The Business End of Being a Doctor: Telephone Technology

How to maintain high levels of chiropractic service with technologyAs I do periodically, I reviewed the costs of the practice this spring, and was, frankly, appalled at how much I was spending for a second phone line -- a line which was used primarily for faxes, incoming call rollover, and for me to return patient calls or to call the kids and remind them to clean their rooms. I felt there was probably a better way to spend this money, particularly as there are easier and cheaper ways to provide the same services.

So, step 1 was to move to an internet fax service. For pennies per month, this service provides a dedicated fax number. Incoming faxes such as lab reports are mailed to us as a PDF file, which we can then immediately transfer to the patient's electronic file. No paper, no printing, no muss, no fuss.

Outgoing faxes are simply PDF files emailed to the service which then sends them to the receiving party's fax machine. So, for example, when I make a referral to another physician or to the local lab, I no longer have to print it out and have Teresa schlep it through the fax. Instead, I make the referral through the electronic medical records system, save it as a PDF file, and email it to the service. Takes maybe 15 seconds.

With the need for a fax line obviated, we dumped it. But then another problem became apparent, because I ended up using the single line for making outgoing calls, such as returning calls from patients and the periodic calls to home that are routine in any working parent's day, to make sure the hermit crab got fed and that nobody was doing anything that would result in concussions or uncontrollable bleeding, and to say, yes, I will spend my lunchtime going to the school to drop off the homework you forgot.

Clearly I needed a second line, so I started using Skype for calls to landline and mobile phones. But I've never really been a big fan for several reasons, among them being that Skype uses proprietary protocols. Last year, I converted the entire office from Windows to the Ubuntu (Linux-based) operating system, which I found to be far more effective for our needs. With the most recent upgrade to the Ubuntu 10.04 operating system, my Skype broke completely, insofar as being able to call landlines and mobiles on it. I could  still make Skype-to-Skype calls with no problem, but forget calling the kids or returning patient calls. Skype's tech support was only mildly interested in the problem, and eventually told me to purge the software and reinstall it, and if that didn't work they were washing their hands of the problem.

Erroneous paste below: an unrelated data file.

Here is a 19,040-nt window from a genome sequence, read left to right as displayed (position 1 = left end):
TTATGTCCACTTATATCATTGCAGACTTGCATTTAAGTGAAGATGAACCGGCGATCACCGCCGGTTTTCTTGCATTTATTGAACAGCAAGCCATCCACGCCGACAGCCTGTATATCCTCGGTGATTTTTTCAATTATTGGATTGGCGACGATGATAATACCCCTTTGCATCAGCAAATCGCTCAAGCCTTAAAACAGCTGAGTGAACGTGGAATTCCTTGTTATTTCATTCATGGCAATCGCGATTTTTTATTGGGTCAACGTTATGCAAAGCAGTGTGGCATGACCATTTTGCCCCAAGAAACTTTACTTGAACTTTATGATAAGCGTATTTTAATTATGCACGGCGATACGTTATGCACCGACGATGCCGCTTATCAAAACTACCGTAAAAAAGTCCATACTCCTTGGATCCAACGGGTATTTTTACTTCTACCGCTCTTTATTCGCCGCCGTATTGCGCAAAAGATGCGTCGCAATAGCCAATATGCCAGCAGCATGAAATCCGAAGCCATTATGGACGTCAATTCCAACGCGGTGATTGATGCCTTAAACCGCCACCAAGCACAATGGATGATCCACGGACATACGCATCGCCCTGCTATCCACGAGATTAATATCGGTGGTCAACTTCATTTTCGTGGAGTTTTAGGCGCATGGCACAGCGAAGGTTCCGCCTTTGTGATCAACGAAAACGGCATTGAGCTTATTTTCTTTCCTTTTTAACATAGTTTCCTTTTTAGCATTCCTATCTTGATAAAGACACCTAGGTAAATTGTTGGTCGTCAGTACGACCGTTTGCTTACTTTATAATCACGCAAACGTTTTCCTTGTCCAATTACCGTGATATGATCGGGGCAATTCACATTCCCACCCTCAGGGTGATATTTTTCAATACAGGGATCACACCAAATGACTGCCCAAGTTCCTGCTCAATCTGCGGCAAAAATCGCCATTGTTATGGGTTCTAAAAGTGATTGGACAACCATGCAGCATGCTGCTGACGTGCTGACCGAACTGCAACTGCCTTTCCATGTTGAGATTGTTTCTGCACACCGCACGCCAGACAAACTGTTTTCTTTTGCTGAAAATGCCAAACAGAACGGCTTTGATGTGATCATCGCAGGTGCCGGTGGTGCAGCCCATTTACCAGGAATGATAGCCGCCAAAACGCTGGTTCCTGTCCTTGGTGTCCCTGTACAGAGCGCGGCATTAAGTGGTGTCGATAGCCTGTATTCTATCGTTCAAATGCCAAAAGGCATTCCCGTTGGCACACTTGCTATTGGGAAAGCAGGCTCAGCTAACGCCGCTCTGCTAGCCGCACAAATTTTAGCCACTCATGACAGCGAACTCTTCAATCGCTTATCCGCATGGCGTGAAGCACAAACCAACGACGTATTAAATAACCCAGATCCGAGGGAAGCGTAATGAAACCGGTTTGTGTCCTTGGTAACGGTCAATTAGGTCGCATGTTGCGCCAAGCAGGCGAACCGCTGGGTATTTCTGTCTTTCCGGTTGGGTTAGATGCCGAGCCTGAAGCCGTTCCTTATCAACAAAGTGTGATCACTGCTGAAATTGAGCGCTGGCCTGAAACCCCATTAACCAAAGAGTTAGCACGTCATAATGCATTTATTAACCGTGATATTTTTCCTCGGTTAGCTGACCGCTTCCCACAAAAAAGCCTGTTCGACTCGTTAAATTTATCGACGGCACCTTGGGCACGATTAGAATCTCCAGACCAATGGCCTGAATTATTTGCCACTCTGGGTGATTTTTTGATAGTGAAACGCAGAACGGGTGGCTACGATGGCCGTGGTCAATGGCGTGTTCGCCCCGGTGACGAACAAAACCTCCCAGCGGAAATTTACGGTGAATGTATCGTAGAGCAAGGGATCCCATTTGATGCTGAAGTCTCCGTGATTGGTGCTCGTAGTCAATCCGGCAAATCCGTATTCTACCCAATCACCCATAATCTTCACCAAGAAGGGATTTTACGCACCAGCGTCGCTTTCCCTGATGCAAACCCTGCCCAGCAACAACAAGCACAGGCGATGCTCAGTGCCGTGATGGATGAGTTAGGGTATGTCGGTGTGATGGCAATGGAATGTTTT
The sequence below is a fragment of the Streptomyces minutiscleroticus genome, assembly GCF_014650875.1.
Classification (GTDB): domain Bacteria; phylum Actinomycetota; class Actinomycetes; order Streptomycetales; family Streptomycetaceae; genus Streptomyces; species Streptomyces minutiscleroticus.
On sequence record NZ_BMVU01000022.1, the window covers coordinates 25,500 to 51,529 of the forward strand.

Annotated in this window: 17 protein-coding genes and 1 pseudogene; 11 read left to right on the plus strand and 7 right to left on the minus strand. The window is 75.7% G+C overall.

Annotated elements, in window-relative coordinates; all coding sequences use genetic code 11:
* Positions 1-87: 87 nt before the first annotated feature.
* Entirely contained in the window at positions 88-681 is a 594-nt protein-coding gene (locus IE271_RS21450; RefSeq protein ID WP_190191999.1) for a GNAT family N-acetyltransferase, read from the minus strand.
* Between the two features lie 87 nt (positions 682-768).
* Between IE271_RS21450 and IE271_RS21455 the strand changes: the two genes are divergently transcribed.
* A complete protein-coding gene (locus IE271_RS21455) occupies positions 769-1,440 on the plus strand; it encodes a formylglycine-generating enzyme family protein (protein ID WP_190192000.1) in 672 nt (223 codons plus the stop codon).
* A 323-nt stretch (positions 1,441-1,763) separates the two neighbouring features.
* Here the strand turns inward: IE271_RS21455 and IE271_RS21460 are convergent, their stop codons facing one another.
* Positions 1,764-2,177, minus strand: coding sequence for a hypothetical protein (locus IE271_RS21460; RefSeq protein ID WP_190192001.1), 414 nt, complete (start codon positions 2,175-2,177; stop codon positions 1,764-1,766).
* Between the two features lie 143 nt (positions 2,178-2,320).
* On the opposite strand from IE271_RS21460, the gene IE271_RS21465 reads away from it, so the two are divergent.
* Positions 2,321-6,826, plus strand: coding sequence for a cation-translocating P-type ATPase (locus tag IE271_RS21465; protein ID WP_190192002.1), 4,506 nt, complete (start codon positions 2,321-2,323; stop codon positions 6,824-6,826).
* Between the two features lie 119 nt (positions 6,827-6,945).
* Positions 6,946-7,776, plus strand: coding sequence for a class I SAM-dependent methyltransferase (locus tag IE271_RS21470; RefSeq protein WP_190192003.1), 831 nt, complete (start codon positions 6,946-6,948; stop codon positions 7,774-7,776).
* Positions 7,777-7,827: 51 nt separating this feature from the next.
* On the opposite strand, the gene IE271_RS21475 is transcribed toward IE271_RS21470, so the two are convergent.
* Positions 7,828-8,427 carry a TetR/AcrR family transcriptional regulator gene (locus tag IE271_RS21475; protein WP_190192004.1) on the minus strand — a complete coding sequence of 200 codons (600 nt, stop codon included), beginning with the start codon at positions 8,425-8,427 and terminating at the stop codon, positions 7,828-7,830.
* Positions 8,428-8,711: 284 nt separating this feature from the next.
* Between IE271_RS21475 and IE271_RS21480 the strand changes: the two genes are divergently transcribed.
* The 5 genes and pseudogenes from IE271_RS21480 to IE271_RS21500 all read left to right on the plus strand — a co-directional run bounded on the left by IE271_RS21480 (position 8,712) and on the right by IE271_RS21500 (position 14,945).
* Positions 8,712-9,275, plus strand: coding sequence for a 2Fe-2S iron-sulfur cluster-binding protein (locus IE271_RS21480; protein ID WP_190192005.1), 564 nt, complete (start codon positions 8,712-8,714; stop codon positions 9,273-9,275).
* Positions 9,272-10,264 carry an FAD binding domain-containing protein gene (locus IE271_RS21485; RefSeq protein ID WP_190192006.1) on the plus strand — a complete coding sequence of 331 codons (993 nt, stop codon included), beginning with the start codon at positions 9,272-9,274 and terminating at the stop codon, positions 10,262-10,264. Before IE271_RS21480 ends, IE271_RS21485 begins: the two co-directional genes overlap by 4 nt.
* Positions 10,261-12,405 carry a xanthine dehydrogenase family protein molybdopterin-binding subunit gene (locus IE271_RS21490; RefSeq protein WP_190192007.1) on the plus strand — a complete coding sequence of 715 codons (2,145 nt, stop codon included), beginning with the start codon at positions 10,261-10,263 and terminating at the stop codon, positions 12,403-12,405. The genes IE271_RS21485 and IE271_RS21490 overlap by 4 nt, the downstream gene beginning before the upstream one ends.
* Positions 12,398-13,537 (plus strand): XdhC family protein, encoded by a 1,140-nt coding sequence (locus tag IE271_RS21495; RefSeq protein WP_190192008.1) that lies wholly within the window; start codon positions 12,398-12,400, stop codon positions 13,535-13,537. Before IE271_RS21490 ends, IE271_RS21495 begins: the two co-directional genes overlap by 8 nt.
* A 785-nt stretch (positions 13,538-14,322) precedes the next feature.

Needless to say, it didn't work. So I went in search of an alternative, and found Nomado. For a paltry 5 euros per month, I got my own incoming phone number, 500 minutes/month of talk time to almost any phone in the civilized world, automatic call forwarding to my cellphone and voicemail that is emailed to me as .wav files. And all at a price that is almost 50% less than what I had to pay Skype for same.

The voice quality is perfect, better than Skype, and far better coverage for calling Europe, the UK and South American countries. Plus, it uses the SIP protocol -- an open source protocol -- which means I have my choice of PC-based softphones as well as hardware phones to pick from, and I wasn't stuck with the Skype non-functional software and hardware lineup.

I *highly* recommend this service over Skype. Better value, by far.

The Nomado website is a wee bit hinky, especially if you're using Firefox on Linux -- for the signup process, I had to boot up Chrome on a virtual XP machine to get the job done -- but they have online chat tech support that is superb.

So I now have a direct incoming line, with all of the bells and whistles, for about $6 per month.

With the grossly inappropriate reimbursements the insurance companies are dishing out these days, it pays a doctor to stay on top of the technology curve. That way you can reduce costs while maintaining high levels of service.